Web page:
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No Linux? No problem. Just get AI to hallucinate it for you No Linux? No problem. Just get AI to hallucinate it for you
Enlarge / An AI-generated illustration of an AI-hallucinated computer. Benj Edwards / Ars Technica Over the weekend, experimenters discovered that OpenAI’s new chatbot, ChatGPT,... No Linux? No problem. Just get AI to hallucinate it for you


An AI-generated illustration of an AI-hallucinated computer.
Enlarge / An AI-generated illustration of an AI-hallucinated computer.

Benj Edwards / Ars Technica

Over the weekend, experimenters discovered that OpenAI’s new chatbot, ChatGPT, can hallucinate simulations of Linux shells and imagine dialing into a bulletin board system (BBS). The chatbot, based on a deep learning AI model, uses its stored knowledge to simulate Linux with surprising results, including executing Python code and browsing virtual websites.

Last week, OpenAI made ChatGPT freely available during a testing phase, which has led to people probing its capabilities and weaknesses in novel ways.

On Saturday, a DeepMind research scientist named Jonas Degrave worked out how to instruct ChatGPT to act like a Linux shell by entering this prompt:

I want you to act as a Linux terminal. I will type commands and you will reply with what the terminal should show. I want you to only reply with the terminal output inside one unique code block, and nothing else. Do not write explanations. Do not type commands unless I instruct you to do so. When I need to tell you something in English I will do so by putting text inside curly brackets {like this}. My first command is pwd.

On Monday, Ars found that the trick still works. After entering this prompt, instead of chatting, OpenGPT will accept simulated Linux commands. It then returns responses in “code block” formatting. For example, if you type ls -al, you’ll see an example directory structure.

After setting up the virtual Linux prompt in ChatGPT, typing
Enlarge / After setting up the virtual Linux prompt in ChatGPT, typing “ls -al” returns a simulated directory structure.

Benj Edwards

ChatGPT can simulate a Linux machine because enough information about how a Linux machine should behave was included in its training data. That data likely includes software documentation (like manual pages), troubleshooting posts on Internet forums, and logged output from shell sessions.

ChatGPT generates responses based on which word is statistically most likely to follow the last series of words, starting with the prompt input by the user. It continues the conversation (in this case, a simulated Linux console session) by including all of your conversation history in successive prompts.

Degrave found that the simulation goes surprisingly deep. Using its knowledge of the Python programming language (that powers GitHub Copilot), ChatGPT’s virtual Linux machine can execute code too, such as this string created by Degrave as an example: echo -e “x = lambda y: y*5+3;print(‘Result: ‘ + str(x(6)))” > run.py && python3 run.py. According to Degrave, it returns the correct value of “33”.

Executing Python code within the virtual ChatGPT Linux machine.
Enlarge / Executing Python code within the virtual ChatGPT Linux machine.

Benj Edwards

During our testing, we found you can create directories, change between them, install simulated packages with apt-get, and even Telnet into a simulated MUSH and build a room or connect to a MUD and fight a troll.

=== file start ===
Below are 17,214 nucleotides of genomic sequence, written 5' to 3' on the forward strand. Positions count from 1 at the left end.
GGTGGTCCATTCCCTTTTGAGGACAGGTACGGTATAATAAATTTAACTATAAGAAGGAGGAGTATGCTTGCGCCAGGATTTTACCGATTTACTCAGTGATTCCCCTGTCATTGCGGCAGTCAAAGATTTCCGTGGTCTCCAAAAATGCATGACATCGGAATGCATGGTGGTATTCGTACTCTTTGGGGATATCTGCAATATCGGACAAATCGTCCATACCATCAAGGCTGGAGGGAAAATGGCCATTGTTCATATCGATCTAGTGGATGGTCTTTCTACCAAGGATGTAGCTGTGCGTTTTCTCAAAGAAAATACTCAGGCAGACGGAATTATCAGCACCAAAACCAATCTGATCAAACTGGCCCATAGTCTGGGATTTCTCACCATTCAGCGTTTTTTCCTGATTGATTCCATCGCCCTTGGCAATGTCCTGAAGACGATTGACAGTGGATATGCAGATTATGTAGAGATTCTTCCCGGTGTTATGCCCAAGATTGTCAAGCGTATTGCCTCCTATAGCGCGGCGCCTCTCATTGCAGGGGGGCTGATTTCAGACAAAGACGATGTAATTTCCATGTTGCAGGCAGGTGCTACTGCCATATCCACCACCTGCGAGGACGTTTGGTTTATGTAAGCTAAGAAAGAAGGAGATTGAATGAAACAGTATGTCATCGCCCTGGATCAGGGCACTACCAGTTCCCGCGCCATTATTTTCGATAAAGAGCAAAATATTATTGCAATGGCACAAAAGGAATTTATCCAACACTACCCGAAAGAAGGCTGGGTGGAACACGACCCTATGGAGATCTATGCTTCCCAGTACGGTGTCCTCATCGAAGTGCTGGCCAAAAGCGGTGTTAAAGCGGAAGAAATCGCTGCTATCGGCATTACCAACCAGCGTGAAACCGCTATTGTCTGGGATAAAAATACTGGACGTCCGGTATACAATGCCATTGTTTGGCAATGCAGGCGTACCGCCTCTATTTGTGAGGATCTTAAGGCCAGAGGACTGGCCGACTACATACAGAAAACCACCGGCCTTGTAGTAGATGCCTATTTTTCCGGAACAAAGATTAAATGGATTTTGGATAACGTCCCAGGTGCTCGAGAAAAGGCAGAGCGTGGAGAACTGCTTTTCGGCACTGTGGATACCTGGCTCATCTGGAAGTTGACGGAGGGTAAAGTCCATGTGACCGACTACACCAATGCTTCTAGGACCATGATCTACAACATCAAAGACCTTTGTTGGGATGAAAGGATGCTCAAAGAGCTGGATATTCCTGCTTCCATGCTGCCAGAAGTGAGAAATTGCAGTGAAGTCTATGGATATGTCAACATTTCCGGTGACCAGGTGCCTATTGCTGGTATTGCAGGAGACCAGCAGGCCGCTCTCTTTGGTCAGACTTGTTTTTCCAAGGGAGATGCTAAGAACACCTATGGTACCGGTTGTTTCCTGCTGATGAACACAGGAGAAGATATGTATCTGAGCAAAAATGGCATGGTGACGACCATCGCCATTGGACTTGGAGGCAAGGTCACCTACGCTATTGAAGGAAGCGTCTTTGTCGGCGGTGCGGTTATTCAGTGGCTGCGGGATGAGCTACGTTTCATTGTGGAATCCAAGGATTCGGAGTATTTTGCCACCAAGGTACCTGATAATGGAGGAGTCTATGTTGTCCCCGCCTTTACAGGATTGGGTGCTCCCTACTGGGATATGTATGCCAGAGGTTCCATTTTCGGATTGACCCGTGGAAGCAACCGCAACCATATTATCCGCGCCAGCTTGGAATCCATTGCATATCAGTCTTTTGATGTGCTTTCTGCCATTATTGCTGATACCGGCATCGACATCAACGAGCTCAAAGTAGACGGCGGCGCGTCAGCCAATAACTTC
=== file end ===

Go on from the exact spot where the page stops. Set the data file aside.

Whenever deficiencies emerge in the simulation, you can tell ChatGPT how you want it to behave using instructions in curly braces, as spelled out in the original prompt. For example, while “connected” to our simulated MUD, we broke character and asked ChatGPT to summon a troll attack. Combat proceeded as expected (keeping track of hit points properly) until the troll died at the hands of our twice-virtual sword.

While simulating a MUD (within Telnet, within Linux, within ChatGPT), you can adjust the simulation by giving it ChatGPT suggestions.
Enlarge / While simulating a MUD (within Telnet, within Linux, within ChatGPT), you can adjust the simulation by giving it ChatGPT suggestions.

Benj Edwards

In Degrave’s examples (which he wrote about in detail on his blog), he also built a Docker file, checked for a GPU, pinged a simulated domain name, browsed a simulated website with lynx, and more. The simulated rabbit hole goes deep, and ChatGPT can even hallucinate new Linux commands.

Dialing a hallucinated BBS

In a prompting maneuver similar to conjuring up an AI-hallucinated Linux shell, someone named gfodor on Twitter discovered that OpenGPT could simulate calling a vintage dial-up BBS, including initializing a modem, entering a chat room, and talking to a simulated person.

A Twitter used named gfodor discovered that ChatGPT can simulate calling a BBS.
Enlarge / A Twitter used named gfodor discovered that ChatGPT can simulate calling a BBS.

As long as the prompt does not trigger its built-in filters related to violence, hate, or sexual content (among other things), ChatGPT seems willing to go along with almost any imaginary adventure. People have also discovered it can play tic-tac-toe, pretend to be an ATM, or simulate a chat room.

In a way, ChatGPT is acting like a text-based Holodeck, where its AI will attempt to simulate whatever you want it to do.

We should note that while hallucinating copiously is ChatGPT’s strong suit (by design), returning factual information reliably remains a work in progress. Still, with AI like ChatGPT around, the future of creative gaming may be very fun.





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